The Ugly, the Bad, and the Good
I don't know what you mean by "radiation storm." I'm going to make an assumption ("the Bad"), but the phrase sounds more like Star Trek technobabble than an actual atronomical or meterological event. Therefore, if you find no value in my answer, then I strongly recommend you specifically describe what you mean by "radiation storm."
My assumption for a "radiation storm" is this: Somehow, a pinhole forms in the planet's magnetosphere, upsetting the Van Allen radiation belt, such that a small geographic area is bombarded by the Solar Wind and cosmic rays.
A "small geographic area" is probably the size of Kansas. But you can handwave this.
What would happen? Basically the same thing that happens in a microwave. You'd cook everything, probably sterilizing the ground. In a desert, you might melt the silicates, turning the surface into a thin layer of glass.
But, that might not be what you want. So, let's think about this a bit...
Radiation vs. Radioactive
Part of the problem here is the difference between radiation and radioactive. When a nuclear bomb goes off, most of what the world experiences is radiation, which passes through everything (leaving sunburns, cancer and death in its wake) but is thereafter gone.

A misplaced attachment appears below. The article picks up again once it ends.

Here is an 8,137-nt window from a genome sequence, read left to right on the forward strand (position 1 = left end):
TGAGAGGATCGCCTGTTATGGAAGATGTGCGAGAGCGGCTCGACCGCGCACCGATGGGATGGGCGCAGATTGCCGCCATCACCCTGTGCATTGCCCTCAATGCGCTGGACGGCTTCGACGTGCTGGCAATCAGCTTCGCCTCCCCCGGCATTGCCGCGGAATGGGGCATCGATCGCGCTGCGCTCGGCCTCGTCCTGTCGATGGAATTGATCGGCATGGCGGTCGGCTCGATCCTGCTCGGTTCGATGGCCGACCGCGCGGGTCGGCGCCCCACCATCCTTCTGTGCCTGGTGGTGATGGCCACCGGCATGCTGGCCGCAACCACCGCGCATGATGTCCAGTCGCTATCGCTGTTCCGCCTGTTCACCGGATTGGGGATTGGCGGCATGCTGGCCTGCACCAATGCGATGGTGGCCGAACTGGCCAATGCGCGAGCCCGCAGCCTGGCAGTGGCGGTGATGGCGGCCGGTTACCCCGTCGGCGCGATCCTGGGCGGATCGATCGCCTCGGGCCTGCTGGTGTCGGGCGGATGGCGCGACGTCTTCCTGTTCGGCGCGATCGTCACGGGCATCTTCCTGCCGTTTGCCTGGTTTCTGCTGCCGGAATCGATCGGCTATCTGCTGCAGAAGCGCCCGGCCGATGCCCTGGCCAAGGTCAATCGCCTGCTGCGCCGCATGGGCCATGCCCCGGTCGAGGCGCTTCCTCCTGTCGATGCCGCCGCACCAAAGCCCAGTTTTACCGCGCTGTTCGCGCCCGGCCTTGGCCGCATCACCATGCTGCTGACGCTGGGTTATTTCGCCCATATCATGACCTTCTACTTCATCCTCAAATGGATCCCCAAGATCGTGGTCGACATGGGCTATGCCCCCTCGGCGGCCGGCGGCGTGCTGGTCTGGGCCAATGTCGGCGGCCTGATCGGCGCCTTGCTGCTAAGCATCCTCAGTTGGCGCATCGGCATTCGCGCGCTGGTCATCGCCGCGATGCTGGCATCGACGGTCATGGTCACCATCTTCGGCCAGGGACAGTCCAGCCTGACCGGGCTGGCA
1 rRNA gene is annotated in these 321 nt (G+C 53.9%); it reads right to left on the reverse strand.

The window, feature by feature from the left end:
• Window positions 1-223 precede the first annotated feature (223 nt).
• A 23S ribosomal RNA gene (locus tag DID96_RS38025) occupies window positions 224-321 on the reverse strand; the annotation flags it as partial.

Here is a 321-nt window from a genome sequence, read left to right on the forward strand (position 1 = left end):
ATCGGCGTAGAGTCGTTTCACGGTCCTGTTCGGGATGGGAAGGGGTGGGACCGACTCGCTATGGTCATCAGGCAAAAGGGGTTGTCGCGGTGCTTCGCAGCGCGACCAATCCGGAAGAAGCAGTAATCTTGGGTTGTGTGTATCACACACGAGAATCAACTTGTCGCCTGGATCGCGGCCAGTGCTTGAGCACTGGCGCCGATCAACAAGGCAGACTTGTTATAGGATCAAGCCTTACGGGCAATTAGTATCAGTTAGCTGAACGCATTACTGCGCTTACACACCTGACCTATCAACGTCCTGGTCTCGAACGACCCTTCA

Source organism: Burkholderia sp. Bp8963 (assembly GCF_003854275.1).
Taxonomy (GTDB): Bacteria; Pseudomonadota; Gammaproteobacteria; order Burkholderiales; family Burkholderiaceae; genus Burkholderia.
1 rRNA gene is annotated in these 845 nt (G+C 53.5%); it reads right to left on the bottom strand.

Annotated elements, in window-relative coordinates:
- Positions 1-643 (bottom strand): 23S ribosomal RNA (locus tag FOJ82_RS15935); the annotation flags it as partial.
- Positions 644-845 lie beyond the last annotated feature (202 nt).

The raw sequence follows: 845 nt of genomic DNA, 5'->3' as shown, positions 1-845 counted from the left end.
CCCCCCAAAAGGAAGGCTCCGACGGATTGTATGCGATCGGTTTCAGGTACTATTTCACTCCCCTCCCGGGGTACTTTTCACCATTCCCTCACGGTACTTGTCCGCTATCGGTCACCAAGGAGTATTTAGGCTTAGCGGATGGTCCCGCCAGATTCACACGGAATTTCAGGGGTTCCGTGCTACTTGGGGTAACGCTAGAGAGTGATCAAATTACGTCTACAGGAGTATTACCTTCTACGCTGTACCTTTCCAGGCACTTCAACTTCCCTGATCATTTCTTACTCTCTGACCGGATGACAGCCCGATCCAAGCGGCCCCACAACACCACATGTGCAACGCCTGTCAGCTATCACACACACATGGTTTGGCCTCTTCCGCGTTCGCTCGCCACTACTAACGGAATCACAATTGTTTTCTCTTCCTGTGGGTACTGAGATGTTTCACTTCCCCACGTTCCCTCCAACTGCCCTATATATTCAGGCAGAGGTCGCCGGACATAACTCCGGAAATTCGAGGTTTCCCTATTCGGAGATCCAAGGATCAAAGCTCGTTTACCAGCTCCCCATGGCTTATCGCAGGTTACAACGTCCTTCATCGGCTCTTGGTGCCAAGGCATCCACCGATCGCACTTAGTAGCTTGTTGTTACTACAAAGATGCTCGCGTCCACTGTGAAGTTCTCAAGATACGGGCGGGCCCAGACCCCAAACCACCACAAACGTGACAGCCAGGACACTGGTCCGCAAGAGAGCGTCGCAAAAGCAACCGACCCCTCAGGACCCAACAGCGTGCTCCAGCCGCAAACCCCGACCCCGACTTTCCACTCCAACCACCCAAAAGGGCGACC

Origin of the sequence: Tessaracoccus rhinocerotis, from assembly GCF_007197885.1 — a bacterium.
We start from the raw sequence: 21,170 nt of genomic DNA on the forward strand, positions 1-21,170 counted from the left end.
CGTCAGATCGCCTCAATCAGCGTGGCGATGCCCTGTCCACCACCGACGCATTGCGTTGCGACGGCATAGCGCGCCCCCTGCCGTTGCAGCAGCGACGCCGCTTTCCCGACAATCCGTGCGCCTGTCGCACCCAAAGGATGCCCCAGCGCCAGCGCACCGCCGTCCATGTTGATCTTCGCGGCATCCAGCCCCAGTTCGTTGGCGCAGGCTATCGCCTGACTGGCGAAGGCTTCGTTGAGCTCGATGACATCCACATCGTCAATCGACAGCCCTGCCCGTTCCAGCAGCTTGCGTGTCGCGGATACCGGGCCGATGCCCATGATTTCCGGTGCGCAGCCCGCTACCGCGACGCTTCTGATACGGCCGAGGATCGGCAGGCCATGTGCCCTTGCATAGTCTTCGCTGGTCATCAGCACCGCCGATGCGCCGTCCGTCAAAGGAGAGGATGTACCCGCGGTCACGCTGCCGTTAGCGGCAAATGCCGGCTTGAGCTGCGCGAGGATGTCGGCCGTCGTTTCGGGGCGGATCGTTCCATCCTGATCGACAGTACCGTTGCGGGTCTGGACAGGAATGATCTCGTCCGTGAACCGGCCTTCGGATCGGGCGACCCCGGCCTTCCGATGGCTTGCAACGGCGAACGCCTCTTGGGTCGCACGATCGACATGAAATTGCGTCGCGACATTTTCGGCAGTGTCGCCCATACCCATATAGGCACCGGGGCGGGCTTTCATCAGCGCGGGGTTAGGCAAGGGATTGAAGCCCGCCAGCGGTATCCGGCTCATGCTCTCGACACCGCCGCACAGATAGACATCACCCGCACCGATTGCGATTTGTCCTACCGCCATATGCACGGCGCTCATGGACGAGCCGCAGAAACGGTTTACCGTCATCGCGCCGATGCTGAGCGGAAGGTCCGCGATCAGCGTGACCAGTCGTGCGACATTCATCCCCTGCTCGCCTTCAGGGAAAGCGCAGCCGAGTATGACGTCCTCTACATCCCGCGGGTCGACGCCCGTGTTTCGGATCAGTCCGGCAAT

Radioactive, on the other hand, is an adjective applied to particles (like plutonium) that are also spread by the explosion. Radioactive particles are spread like snow and last between hours and centuries depending on exactly what particle has been left behind.
As was pointed out to me months ago, radiation does not breed radiation. If it did, your microwaved food would become radioactive.
Therefore, the only way to leave radiation behind as a consequence of the "radiation storm" is for that storm to be comprised of radioactive particles, which is pretty much never what you get from outer space.
So, long story short, if you're trying to create temporary radioactive wastelands due to these "radiation storms," you need to provide a source of radioactive particles. The source must be regularly producing these particles or they will die out on their own. I could be wrong, but generally speaking, I don't think suns do this.
But, what if you have a binary star system: your orange star and a small pulsar. Pulsars in a binary system pull material (radioactive material) from the other star — but let's tilt the pulsar's axis such that the emission beams occasionally sweep some of that radioative material out into the orbital plane ... where it periodically meets up with your now defensless planet (because the Van Allen belts were designed to stop really light radiation, not really heavy radioactive particles).